Adobe has unveiled a new generation of Photoshop that will be available on Apple’s iPad for the first time, signalling an acceleration in the software maker’s drive to boost sales with more mobile applications.
Author Agency Staff
A sudden exodus from the most popular dollar-linked cryptocurrency rippled through digital asset markets, saddling some investors with losses while propelling bitcoin to its biggest gain in more than three weeks.
Artists and record companies lose about R39-billion in revenue annually because small business owners typically stream music from personal accounts rather than a commercial-use licence.
US retail giant Walmart is looking to create an online store that would sell other companies’ video services, according to people familiar with the talks, opening up a new front in its fight with Amazon.com.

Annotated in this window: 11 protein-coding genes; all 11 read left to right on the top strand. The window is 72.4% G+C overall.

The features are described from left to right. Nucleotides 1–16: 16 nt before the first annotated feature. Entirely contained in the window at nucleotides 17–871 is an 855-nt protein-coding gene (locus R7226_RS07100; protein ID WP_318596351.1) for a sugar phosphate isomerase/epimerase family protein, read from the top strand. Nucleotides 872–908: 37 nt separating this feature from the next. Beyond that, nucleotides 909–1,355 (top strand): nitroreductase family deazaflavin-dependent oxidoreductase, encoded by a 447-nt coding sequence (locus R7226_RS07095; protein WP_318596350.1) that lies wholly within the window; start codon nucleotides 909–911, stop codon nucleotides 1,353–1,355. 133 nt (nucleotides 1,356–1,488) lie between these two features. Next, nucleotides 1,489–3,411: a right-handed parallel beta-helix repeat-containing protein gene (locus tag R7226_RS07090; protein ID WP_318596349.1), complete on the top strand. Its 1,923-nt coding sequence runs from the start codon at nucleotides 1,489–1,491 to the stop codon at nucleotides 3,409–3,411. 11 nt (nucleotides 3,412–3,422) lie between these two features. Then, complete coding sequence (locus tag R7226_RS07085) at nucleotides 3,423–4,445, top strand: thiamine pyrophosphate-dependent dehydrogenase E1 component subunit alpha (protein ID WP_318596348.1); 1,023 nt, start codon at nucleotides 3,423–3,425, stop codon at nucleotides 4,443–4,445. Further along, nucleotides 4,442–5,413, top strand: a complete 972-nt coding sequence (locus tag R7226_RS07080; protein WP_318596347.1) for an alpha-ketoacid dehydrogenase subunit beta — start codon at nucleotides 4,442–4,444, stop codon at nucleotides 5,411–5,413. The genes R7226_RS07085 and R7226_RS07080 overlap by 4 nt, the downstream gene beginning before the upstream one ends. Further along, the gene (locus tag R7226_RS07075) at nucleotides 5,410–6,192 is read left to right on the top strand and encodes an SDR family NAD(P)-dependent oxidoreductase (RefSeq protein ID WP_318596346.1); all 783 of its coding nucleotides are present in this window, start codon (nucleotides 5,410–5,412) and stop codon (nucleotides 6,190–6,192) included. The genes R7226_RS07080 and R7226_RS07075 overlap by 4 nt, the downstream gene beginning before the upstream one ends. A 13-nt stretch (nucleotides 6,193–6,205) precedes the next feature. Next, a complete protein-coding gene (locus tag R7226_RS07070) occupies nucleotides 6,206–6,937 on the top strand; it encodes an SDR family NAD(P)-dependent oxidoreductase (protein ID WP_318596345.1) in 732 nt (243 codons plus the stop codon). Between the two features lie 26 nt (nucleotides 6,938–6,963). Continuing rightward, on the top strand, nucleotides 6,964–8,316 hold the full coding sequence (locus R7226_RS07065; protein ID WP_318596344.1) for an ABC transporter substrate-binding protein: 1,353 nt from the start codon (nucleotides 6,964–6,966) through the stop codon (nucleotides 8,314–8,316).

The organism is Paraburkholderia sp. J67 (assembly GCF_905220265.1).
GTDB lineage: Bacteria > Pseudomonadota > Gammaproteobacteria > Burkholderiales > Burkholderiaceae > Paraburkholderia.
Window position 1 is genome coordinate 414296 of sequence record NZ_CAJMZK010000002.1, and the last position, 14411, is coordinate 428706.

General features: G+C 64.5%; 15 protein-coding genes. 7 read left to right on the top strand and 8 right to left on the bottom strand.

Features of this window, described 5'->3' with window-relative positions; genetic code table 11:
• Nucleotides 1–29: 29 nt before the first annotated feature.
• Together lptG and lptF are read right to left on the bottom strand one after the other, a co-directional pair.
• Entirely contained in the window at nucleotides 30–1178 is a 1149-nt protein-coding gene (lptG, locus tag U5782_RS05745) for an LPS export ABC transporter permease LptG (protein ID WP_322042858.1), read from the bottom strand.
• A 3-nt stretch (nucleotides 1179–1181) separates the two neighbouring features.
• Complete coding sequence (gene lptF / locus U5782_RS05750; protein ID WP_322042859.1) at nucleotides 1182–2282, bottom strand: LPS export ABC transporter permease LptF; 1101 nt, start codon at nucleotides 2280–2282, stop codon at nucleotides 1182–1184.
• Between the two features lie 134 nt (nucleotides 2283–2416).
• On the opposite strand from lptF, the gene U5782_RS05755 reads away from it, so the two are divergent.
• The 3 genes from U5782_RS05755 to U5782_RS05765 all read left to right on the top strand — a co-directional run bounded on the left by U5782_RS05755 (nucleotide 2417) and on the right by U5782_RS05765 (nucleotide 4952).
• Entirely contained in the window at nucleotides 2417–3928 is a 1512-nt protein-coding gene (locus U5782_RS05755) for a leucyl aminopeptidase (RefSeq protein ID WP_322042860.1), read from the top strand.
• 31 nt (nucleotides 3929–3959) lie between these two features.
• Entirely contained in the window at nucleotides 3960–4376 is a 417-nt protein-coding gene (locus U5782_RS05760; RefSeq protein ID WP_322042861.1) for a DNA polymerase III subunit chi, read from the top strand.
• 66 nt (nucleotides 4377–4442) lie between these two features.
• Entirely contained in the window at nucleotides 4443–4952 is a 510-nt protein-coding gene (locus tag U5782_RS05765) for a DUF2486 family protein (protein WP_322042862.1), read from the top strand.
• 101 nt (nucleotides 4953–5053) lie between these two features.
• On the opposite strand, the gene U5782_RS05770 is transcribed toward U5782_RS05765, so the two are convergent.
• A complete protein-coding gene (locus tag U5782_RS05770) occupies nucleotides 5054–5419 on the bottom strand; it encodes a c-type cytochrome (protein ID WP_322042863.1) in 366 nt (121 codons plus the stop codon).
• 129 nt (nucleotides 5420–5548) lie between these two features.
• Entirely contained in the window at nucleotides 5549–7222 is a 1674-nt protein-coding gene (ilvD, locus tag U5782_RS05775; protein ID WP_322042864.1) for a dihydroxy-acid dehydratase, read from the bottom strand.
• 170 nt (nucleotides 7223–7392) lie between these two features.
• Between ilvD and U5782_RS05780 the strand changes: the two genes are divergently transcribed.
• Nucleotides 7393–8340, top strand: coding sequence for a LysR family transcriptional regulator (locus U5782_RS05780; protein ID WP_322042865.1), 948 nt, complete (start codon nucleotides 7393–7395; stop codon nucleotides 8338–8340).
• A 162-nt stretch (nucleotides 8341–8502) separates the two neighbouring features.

Given recent market turmoil, it would easy to overlook the upcoming IPO of Niu Technologies, a Chinese manufacturer of electric mopeds.
Facebook’s major hack, announced two weeks ago, affected 30 million people, not 50 million as originally feared. But for about half of those whose accounts were broken into, the hackers accessed intimate information.
Is it time to catch the global stock market’s biggest falling knife? For watchers of Tencent Holdings, whose largest shareholder is South Africa’s Naspers, it’s an increasingly pressing question.
Global payment companies held their first joint cybersecurity war games to test their systems’ readiness for simultaneous attacks, uncovering differences in their defences including even how to define a crisis.
There were no good spots for investors to hide in Thursday’s global market rout, as bitcoin and other cryptocurrencies joined the selloff.
Even for the world’s worst performing stock markets, Thursday’s losses were extreme. China’s benchmark equity gauge closed 5.2% lower, the biggest loss since February 2016, as a global selloff spread.